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  31. Larry A. Hickman & Elizabeth F. Porter (eds.) (1993). Technology and Ecology: The Proceedings of the Vii International Conference of the Society for Philosophy and Technology. The Society.score: 42.0
  32. Rudi Jansma (2010). Global Philosophical and Ecological Concepts: Cycles, Causality, Ecology and Evolution in Various Traditions and Their Impact on Modern Biology. Prakrit Bharti Academy.score: 42.0
    v. I. Cycles, causality, ecology -- v. II. Evolution & appendices.
     
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  33. Bertram G. Murray (2011). What Were They Thinking?: Is Population Ecology a Science?: Papers, Critiques, Rebuttals and Philosophy. Infinity Publishing.score: 42.0
  34. William A. Reiners (2010). Philosophical Foundations for the Practices of Ecology. Cambridge University Press.score: 42.0
    Ecologists use a remarkable range of methods and techniques to understand complex, inherently variable, and functionally diverse entities and processes across a staggering range of spatial, temporal and interactive scales. These multiple perspectives make ecology very different to the exemplar of science often presented by philosophers. In Philosophical Foundations for the Practices of Ecology, designed for graduate students and researchers, ecology is put into a new philosophical framework that engages with this inherent pluralism while still placing constraints (...)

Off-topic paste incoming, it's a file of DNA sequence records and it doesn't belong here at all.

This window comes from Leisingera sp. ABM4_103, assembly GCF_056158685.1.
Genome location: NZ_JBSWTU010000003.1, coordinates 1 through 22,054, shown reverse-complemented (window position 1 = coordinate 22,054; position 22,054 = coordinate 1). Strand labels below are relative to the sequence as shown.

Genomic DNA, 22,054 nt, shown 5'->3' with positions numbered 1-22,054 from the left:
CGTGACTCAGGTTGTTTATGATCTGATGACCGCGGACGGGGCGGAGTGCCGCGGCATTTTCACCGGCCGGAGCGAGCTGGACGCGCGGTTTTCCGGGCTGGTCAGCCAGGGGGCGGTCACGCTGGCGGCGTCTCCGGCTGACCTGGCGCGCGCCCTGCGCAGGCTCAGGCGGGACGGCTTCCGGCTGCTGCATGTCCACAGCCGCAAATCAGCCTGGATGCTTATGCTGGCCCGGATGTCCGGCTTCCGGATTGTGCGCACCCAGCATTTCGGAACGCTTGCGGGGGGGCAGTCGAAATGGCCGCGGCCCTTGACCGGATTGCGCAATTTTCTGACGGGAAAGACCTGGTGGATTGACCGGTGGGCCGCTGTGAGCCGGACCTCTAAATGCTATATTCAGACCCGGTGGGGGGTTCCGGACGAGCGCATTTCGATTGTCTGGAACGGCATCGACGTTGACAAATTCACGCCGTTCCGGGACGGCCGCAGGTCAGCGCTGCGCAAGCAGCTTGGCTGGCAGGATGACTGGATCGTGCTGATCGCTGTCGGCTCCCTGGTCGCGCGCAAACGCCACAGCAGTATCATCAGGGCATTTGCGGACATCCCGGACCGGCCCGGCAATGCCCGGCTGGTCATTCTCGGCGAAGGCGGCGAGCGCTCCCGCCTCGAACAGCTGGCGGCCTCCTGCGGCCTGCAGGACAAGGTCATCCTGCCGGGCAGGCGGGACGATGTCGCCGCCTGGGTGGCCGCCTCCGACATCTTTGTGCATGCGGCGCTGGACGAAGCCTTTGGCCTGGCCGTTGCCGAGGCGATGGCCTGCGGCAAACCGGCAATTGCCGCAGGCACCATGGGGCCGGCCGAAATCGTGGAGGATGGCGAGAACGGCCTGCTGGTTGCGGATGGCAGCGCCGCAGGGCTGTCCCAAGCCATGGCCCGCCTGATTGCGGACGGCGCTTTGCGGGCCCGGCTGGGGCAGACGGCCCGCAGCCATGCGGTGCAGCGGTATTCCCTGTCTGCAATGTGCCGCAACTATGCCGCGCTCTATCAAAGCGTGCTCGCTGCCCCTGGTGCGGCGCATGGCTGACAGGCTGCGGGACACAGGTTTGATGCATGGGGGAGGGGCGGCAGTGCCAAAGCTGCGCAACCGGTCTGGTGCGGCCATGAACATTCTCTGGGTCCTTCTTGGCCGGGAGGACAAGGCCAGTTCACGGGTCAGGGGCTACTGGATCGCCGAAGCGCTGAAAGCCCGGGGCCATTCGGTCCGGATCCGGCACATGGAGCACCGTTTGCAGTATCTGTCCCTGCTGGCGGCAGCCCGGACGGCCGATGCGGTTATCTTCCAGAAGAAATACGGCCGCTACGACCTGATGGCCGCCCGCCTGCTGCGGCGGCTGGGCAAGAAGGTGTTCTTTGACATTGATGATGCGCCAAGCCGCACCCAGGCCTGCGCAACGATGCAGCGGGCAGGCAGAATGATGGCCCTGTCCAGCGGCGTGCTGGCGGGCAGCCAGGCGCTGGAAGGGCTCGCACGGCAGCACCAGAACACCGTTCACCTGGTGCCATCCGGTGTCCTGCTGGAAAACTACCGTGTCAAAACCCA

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  35. Jia-cai Zhang & Hui Yan (2008). A New Environmental Philosophy and The Re-Establishing of Human Ecology. Proceedings of the Xxii World Congress of Philosophy 23:169-174.score: 42.0
    Environment is essentially in the category of culture and environmental research should be based on human value and culture. The study of the relationship between humans and their natural environment should also refer to human relations. Since the operational logic of social capital is the root of ecological crisis, the ultimate solution to this problem lies in human’s correct thinking, institutional, political and behavioral patterns in dealing with nature. Re-establishing human ecology therefore provides a cultural basis for the harmony (...)
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  36. Ladelle McWhorter (ed.) (1992). Heidegger and the Earth: Essays in Environmental Philosophy. Distributed by Arrangement with University Pub. Associates.score: 40.0